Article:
At a press briefing on Wednesday, White House Press Secretary Jay Carney said that extending unemployment insurance would create jobs, by directly infusing money into the economy. He made this statement in response to a question from The Wall Street Journal’s Laura Meckler, who asked: “I understand why extending unemployment insurance provides relief to people who need it, but how does it create jobs?”
“I would expect a reporter from The Wall Street Journal would know this as part of the entrance exam just to get on the paper,” Carney responded. “It is one of the most direct ways to infuse money into the economy because people who are unemployed and obviously aren’t earning a paycheck are going to spend the money that they get. They’re not going to save it; they’re going to spend it… everyplace that that money is spent has added business. And that creates growth and income for businesses that then lead them to making decisions about job — more hiring.”
This is not the first time that the White House has argued that extending unemployment benefits will create jobs. In a speech on Aug. 5, President Barack Obama said: “When Congress gets back in September, I want to move quickly on things that will help the economy create jobs right now — extending the payroll tax credit to put $1,000 in the pocket of the average worker, extending unemployment insurance to help people get back on their feet, putting construction workers back to work rebuilding America.”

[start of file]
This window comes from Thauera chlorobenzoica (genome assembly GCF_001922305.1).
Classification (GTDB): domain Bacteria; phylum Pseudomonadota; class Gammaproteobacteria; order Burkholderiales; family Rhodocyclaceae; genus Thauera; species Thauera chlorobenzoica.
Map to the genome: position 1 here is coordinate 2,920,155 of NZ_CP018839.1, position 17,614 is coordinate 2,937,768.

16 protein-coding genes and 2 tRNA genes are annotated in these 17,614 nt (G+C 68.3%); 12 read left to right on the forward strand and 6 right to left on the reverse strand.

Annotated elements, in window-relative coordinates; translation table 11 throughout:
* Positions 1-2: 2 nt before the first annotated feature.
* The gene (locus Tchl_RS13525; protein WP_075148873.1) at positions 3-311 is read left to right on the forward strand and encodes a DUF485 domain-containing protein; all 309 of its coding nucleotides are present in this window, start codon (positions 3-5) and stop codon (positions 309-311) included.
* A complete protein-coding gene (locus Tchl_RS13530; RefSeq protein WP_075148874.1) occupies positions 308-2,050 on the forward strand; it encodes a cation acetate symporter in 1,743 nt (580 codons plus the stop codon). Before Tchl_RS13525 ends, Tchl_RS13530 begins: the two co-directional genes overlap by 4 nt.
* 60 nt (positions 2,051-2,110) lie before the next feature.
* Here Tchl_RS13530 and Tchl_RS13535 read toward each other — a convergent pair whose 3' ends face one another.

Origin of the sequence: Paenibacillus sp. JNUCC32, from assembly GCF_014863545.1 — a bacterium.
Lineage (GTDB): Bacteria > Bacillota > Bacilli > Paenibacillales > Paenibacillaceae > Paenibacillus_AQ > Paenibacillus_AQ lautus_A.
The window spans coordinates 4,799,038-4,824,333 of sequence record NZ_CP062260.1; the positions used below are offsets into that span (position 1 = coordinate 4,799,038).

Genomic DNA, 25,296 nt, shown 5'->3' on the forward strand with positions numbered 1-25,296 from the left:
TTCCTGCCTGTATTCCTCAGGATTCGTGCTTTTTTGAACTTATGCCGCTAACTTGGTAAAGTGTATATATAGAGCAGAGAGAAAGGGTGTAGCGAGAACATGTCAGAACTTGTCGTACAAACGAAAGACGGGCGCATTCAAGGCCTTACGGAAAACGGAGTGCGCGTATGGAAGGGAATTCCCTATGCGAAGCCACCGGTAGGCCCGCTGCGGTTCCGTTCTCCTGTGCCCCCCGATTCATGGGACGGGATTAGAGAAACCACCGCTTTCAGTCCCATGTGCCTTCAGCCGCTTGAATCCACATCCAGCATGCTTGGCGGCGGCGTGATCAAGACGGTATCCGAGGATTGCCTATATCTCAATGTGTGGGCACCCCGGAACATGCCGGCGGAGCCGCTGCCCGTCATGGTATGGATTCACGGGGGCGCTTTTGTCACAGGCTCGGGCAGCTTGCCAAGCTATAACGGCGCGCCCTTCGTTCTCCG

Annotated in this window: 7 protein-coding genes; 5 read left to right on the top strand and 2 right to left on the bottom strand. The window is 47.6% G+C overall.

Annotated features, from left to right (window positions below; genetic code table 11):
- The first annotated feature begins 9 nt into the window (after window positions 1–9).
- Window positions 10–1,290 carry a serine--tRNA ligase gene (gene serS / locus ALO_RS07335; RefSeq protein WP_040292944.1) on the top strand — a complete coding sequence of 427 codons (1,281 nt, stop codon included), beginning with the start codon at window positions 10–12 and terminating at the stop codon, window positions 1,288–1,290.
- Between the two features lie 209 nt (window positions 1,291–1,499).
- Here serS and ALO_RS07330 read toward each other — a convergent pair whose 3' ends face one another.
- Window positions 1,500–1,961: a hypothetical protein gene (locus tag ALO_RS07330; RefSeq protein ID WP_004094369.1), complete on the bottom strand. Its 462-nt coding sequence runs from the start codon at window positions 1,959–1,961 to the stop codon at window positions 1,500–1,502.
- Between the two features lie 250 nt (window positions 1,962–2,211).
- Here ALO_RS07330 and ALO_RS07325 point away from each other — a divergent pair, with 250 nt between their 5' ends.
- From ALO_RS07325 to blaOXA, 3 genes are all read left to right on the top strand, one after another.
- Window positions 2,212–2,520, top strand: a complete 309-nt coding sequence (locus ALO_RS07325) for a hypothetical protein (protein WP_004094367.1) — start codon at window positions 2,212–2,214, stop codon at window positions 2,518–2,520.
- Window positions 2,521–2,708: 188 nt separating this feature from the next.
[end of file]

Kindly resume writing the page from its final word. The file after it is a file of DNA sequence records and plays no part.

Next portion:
However, the CATO Institute, conservative think tank, tackled this issue in an essay posted online on Jan. 29, 2010, after several economic scholars had begun making new arguments for why extended unemployment benefits could create jobs.
The essay cites an Organisation for Economic Co-operation and Development (OECD) Employment Outlook report from 2007, which states: “It is well established that generous unemployment benefits can increase the duration of unemployment spells and the overall level of unemployment… This could have a negative impact on productivity through inefficient use of resources and depreciation of human capital during long spells of unemployment. In addition, by reducing the opportunity cost of unemployment, generous unemployment benefits may lead existing employees to reduce their work effort, thereby lowering productivity.”
The essay goes on to explain that “bribing people to stay on the dole for an extra 53-73 weeks leaves them with less money to spend, not more. It also looks bad on resumes, and may cause lasting damage to future job prospects.”